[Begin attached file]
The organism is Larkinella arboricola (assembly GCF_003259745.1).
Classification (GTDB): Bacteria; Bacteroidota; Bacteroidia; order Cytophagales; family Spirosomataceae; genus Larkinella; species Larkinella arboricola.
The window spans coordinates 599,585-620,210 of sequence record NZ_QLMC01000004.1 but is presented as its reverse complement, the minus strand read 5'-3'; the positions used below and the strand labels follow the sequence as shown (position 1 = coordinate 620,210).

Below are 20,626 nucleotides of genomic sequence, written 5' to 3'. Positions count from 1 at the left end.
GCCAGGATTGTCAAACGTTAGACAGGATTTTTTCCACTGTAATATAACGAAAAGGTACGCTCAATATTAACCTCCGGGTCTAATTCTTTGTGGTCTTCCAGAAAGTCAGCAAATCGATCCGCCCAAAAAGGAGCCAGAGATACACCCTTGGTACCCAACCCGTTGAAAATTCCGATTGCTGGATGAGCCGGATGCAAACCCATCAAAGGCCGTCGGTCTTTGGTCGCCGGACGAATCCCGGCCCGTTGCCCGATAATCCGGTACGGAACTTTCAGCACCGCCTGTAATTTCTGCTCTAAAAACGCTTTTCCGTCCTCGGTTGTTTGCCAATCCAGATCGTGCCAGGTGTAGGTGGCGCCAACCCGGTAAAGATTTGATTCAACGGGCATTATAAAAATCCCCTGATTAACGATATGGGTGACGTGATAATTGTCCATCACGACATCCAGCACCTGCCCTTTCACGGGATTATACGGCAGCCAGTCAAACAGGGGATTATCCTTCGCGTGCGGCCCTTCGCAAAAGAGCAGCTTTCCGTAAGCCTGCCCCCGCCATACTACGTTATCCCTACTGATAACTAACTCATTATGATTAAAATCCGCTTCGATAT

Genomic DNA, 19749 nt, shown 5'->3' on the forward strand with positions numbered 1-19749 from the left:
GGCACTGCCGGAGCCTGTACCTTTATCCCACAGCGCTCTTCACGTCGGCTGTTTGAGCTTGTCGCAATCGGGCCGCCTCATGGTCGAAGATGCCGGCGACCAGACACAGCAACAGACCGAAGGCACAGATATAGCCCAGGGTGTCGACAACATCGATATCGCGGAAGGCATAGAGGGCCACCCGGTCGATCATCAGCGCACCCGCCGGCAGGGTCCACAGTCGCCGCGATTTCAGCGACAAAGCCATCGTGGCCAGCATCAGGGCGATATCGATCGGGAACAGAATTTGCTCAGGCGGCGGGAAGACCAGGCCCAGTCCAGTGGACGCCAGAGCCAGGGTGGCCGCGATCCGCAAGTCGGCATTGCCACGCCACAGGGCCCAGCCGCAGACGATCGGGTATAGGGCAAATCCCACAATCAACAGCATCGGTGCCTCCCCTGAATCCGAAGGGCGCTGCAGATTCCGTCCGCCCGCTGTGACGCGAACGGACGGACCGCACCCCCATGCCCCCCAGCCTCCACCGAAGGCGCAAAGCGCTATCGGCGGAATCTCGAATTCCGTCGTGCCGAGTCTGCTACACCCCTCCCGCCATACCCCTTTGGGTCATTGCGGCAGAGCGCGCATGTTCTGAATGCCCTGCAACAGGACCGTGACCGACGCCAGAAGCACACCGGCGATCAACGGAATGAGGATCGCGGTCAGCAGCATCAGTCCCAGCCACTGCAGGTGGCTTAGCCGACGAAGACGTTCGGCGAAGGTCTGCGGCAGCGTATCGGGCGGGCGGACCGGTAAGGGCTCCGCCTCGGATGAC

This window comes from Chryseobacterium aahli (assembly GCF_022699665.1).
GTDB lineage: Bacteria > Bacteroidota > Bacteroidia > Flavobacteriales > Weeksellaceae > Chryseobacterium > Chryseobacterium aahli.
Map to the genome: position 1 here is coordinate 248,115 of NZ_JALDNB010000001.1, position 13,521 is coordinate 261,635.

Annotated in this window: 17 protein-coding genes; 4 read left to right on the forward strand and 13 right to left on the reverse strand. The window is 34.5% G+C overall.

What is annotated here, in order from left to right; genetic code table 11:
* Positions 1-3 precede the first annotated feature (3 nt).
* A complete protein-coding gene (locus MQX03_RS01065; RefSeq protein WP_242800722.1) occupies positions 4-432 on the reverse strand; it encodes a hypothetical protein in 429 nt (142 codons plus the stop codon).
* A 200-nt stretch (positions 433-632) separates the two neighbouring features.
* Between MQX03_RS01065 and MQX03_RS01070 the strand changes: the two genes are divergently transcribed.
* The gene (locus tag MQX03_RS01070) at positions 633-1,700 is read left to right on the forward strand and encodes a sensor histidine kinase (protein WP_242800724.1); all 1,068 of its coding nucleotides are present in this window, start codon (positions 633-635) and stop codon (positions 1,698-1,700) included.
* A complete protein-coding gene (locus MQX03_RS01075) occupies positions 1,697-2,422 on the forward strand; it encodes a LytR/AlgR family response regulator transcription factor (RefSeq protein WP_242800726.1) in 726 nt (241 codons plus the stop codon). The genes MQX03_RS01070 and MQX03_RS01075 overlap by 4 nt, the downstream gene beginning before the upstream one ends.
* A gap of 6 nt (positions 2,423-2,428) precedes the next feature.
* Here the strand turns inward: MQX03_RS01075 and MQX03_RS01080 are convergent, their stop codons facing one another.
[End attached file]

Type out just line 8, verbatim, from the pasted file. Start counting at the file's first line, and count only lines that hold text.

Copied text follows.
This window comes from Chryseobacterium aahli (assembly GCF_022699665.1).